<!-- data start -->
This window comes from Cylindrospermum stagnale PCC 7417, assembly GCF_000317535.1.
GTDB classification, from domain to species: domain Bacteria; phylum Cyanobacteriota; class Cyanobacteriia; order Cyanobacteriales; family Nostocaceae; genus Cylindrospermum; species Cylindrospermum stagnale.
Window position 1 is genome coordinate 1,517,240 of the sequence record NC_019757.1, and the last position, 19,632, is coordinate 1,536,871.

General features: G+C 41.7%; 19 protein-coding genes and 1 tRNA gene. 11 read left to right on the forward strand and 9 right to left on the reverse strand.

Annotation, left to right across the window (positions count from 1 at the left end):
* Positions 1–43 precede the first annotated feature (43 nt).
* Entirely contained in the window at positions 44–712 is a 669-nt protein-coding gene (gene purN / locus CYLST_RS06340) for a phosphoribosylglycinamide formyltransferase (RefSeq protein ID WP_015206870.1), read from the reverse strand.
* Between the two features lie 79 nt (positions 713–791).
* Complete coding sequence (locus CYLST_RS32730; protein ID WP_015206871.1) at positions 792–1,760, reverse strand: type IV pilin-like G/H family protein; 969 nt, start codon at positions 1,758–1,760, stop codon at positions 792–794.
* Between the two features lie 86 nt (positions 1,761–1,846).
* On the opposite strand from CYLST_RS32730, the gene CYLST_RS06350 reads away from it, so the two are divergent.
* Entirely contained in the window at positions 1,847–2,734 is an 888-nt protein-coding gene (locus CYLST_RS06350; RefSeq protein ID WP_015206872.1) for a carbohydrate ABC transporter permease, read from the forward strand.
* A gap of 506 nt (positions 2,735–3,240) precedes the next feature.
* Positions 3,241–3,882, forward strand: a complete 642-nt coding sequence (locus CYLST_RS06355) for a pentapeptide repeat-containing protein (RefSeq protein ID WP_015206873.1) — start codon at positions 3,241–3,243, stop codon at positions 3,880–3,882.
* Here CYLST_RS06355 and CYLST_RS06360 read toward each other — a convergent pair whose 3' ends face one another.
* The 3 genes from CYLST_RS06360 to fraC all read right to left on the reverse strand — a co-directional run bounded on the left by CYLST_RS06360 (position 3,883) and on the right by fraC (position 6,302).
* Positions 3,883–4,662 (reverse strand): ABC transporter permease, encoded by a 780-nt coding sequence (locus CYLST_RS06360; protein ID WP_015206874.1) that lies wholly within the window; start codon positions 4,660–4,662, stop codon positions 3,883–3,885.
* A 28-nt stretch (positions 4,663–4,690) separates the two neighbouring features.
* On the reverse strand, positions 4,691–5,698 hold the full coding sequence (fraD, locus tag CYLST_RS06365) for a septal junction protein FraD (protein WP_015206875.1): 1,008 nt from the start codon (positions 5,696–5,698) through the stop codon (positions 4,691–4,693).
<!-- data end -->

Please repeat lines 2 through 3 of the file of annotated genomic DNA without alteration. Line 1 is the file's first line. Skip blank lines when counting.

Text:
GTDB classification, from domain to species: domain Bacteria; phylum Cyanobacteriota; class Cyanobacteriia; order Cyanobacteriales; family Nostocaceae; genus Cylindrospermum; species Cylindrospermum stagnale.
Window position 1 is genome coordinate 1,517,240 of the sequence record NC_019757.1, and the last position, 19,632, is coordinate 1,536,871.